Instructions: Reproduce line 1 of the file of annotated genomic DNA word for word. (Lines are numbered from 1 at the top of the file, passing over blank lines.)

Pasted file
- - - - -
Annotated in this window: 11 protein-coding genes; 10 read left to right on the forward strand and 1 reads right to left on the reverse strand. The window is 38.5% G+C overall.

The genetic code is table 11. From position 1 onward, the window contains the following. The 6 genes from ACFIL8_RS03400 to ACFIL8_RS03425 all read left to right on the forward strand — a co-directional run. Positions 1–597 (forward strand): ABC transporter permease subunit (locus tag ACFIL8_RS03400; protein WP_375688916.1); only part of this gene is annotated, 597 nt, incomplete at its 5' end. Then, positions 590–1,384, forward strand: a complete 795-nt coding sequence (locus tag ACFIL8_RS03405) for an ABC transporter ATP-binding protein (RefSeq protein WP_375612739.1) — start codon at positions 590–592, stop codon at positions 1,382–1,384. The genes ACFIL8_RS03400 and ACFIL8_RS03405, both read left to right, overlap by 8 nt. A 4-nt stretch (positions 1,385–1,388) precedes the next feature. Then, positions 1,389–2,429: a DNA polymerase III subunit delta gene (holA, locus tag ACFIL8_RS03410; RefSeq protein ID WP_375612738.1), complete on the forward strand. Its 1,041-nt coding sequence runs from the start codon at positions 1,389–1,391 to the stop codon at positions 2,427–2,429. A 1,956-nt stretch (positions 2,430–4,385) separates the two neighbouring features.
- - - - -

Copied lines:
Annotated in this window: 11 protein-coding genes; 10 read left to right on the forward strand and 1 reads right to left on the reverse strand. The window is 38.5% G+C overall.